Select Committee on Science and Technology Minutes of Evidence

Examination of Witness (Questions 100-119)

5 JULY 2004


  Q100 Chairman: You could have fooled me. You have criticised on a broad front. We are trying to nail you.

  Professor Southwood: I think, if you want me to say, and I think this will happen in the future, and it has been put together by BNSC, they will never start anything and they will not put anything to ESA without having a clearly defined agreement at the starting point as to where the money is coming from, who is responsible and a managerial structure in place. That is what we are doing already with new programmes; for instance, the mid-infrared instrument for the James Webb telescope.

  Q101 Mr McWalter: Nothing risky would ever happen?

  Professor Southwood: Come on, everything is risky in space. It is a highly risky business. That is why you do everything you can to mitigate risk. One clear way to mitigate risk that we all are in charge of is to get the money in place and get the management in place. The risks come because you cannot go up there and fix it because you are doing things 100 million kilometres from home. That is where the risks lie.

  Q102 Bob Spink: Could I just re-direct very briefly? You said that you took a view early on that the project would fail. Did that view influence you in not allowing sufficient mass?

  Professor Southwood: Not at all. It seemed to me on the mass that we went from 60 kilograms at the beginning to I think finally 72 kilograms, so we went up by 20% anyhow. How is that done? If you had declared that 12 kilograms that eventually were going to appear at the beginning, they would have gone immediately. I am afraid you manage things by keeping margin and you give out the margin as you see that the pressure you are exerting is failing to deliver. Management is done by creative tension.

  Q103 Bob Spink: Professor, you have heard the previous witnesses say that they asked if they could increase mass from 60 to 68 kilograms and they did not get a response from you, from the ESA. Can you explain why that was the case, if it was indeed the case?

  Professor Southwood: I do not know what the date was. Do you have the date? Early on you fix the boundary. They know you have got margin, but equally well we did not know the margin we had until we were sure of the performance of the launcher and we were sure of the delivery mass on all the other instruments. Remember, we were launching much more than 60 kilograms. This was a small element. Our ability to be generous also is a function of time.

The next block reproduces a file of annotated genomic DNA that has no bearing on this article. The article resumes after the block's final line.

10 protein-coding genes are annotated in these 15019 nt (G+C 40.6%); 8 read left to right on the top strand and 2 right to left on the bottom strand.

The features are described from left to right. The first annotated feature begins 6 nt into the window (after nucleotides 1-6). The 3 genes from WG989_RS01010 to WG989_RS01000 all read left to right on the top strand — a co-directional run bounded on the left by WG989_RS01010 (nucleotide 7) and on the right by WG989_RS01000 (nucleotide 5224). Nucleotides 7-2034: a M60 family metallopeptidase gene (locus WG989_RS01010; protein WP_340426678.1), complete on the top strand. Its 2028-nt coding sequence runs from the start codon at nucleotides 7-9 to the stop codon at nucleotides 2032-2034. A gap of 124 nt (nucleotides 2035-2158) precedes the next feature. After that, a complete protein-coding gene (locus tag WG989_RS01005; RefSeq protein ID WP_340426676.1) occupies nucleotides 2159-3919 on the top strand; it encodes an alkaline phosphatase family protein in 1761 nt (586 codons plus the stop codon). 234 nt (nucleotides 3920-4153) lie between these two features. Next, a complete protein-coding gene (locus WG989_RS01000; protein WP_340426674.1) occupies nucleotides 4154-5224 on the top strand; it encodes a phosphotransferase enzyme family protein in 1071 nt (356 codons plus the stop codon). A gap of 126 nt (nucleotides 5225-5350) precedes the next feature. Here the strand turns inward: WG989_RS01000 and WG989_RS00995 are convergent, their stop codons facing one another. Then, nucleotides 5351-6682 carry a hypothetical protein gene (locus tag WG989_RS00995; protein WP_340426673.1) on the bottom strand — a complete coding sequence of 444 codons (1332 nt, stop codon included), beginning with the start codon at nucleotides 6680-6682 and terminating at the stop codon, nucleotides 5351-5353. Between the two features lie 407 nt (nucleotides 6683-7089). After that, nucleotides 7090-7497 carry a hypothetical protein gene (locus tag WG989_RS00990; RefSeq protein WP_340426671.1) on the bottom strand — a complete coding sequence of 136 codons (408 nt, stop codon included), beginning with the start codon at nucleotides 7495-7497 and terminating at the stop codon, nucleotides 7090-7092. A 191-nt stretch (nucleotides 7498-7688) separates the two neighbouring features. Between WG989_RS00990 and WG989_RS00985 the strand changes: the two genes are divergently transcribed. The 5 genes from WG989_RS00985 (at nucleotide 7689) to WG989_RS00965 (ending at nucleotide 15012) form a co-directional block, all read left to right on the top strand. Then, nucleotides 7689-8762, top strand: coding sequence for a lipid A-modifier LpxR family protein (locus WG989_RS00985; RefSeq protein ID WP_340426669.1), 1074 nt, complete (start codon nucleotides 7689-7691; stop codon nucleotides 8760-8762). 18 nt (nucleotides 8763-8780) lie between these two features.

Q104 Bob Spink: Do you accept that this lack of mass increased the risk?

  Professor Southwood: Of course.

  Q105 Bob Spink: Were there any instruments at all in Mars Express that could have been left out to create more mass for the lander that could have been a trade-off, looking back and in fairness?

  Professor Southwood: Look at the results we have got already. Would you not have wanted to see those three-dimensional pictures which are high resolution and utterly unique; the discovery of methane—unique; the discovery of the ice and separation of the water ice from dry ice—unique? Come on, I think we have done pretty well.

  Q106 Bob Spink: I am just asking the question.

  Professor Southwood: The short answer is "no".

  Q107 Bob Spink: I think you have already answered this. Do you think that we should go ahead and follow through with more projects?

  Professor Southwood: I would love you to do that. I would simply say: take the advice of the inquiry board and look at those recommendations before you let the money go. Make sure that those are obeyed.

  Q108 Dr Turner: Professor Southwood, you keep telling us that at quite an early stage you got a very strong view that Beagle was likely to fail. Could you tell us why you thought it had a very high risk of failing and, secondly, did you have a strategy in your mind that could have been applied to reduce its risk?

  Professor Southwood: Yes to both. The short answer is certainly that I had a strategy, which was to sharpen up the management. I came in and found it, frankly, a mess. There was no structure of sub-contracts; there was no clear hierarchy. I like the management hierarchy to match the way the money flows. I could not find it. I am afraid, although I am an academic, I am a manager also, and I have always enjoyed managing, and it was not sound.

  Q109 Dr Turner: The failure was obviously a technical one. Could you relate the perceived flaws in cash flows and the structure that you detected to actual technical difficulties which would have led to its failure?

  Professor Southwood: Yes. This becomes a little bit of a personal perspective, but clearly if we had had in place a clear managerial arrangement for the procurement of the entry to the descent landing system, I think we could have shortened the schedule of delivery on that substantially; we could have done far more testing; and we would have found some of the shortcomings that emerged much earlier in the game. Equally well, we could even have modified the Mars Express programme to meet Beagle's requirements much more easily. One of our problems was that Beagle was so behind. We had frozen Mars Express because you have to bolt it together; you have to close things down; you have to take decisions. Some of the lack of flexibility we had was simply that Beagle was so late. If we had had a clearer situation in 2000, and certainly in 2001—and I came in in September—when we finally put together the agreement that I think worked remarkably well, all things considered, I was told there were six days margin in the schedule. The agreement was not signed for another month or so, at which time I said, "Do we cancel it?" Of course the answer was "no".